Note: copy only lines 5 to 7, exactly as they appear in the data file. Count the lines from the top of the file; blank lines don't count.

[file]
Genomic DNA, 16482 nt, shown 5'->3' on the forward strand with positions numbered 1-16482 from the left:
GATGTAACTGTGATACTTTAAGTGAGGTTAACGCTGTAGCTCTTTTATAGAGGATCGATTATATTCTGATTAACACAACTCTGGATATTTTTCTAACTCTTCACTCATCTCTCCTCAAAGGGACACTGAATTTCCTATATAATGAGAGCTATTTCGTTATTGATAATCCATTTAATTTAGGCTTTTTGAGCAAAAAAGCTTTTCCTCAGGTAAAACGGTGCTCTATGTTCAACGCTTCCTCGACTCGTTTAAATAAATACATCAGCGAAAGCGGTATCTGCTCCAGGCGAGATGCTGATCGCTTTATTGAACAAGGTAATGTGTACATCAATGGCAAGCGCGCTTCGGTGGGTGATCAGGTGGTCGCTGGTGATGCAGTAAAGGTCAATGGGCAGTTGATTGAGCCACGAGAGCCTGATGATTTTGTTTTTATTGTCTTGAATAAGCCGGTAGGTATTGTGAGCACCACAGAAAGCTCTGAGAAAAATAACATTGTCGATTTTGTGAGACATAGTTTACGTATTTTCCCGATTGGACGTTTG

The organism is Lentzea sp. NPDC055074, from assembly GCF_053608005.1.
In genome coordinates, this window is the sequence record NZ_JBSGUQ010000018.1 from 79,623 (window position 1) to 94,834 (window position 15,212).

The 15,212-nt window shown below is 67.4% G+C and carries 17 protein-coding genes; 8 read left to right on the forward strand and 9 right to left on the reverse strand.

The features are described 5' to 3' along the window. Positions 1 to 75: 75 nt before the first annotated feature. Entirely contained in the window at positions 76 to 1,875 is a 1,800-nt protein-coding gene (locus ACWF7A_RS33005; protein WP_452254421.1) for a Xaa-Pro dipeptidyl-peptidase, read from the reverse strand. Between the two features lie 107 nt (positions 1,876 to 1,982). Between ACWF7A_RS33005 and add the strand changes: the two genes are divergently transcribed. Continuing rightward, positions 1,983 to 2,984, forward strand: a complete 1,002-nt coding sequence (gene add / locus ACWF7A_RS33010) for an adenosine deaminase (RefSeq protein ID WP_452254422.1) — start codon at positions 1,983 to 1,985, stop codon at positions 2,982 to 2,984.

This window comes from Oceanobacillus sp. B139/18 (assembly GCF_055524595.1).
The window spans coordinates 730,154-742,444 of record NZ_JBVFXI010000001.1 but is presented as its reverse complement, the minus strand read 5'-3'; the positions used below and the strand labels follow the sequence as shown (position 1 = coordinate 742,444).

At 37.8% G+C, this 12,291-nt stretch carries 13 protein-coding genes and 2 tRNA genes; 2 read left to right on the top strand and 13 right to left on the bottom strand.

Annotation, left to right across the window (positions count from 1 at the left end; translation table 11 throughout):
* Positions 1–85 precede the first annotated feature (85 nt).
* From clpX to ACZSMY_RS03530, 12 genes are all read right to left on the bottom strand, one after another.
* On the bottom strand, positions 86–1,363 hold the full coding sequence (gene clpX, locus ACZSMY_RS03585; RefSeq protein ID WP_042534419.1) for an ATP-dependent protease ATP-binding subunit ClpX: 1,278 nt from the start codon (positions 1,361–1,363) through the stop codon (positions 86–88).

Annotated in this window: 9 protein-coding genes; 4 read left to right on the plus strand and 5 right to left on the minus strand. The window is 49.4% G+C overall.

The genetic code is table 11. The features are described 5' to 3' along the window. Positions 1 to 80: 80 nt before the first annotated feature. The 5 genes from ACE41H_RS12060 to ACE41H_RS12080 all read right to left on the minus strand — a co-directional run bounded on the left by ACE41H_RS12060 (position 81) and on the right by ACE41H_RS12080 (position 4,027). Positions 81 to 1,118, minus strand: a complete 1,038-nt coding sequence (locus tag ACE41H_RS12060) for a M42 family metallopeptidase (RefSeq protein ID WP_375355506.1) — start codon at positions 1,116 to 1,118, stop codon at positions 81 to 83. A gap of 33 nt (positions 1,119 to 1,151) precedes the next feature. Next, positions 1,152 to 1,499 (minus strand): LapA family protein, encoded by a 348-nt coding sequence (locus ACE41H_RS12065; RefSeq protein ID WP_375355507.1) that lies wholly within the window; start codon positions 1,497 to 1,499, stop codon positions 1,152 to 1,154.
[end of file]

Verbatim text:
The 15,212-nt window shown below is 67.4% G+C and carries 17 protein-coding genes; 8 read left to right on the forward strand and 9 right to left on the reverse strand.

The features are described 5' to 3' along the window. Positions 1 to 75: 75 nt before the first annotated feature. Entirely contained in the window at positions 76 to 1,875 is a 1,800-nt protein-coding gene (locus ACWF7A_RS33005; protein WP_452254421.1) for a Xaa-Pro dipeptidyl-peptidase, read from the reverse strand. Between the two features lie 107 nt (positions 1,876 to 1,982). Between ACWF7A_RS33005 and add the strand changes: the two genes are divergently transcribed. Continuing rightward, positions 1,983 to 2,984, forward strand: a complete 1,002-nt coding sequence (gene add / locus ACWF7A_RS33010) for an adenosine deaminase (RefSeq protein ID WP_452254422.1) — start codon at positions 1,983 to 1,985, stop codon at positions 2,982 to 2,984.

This window comes from Oceanobacillus sp. B139/18 (assembly GCF_055524595.1).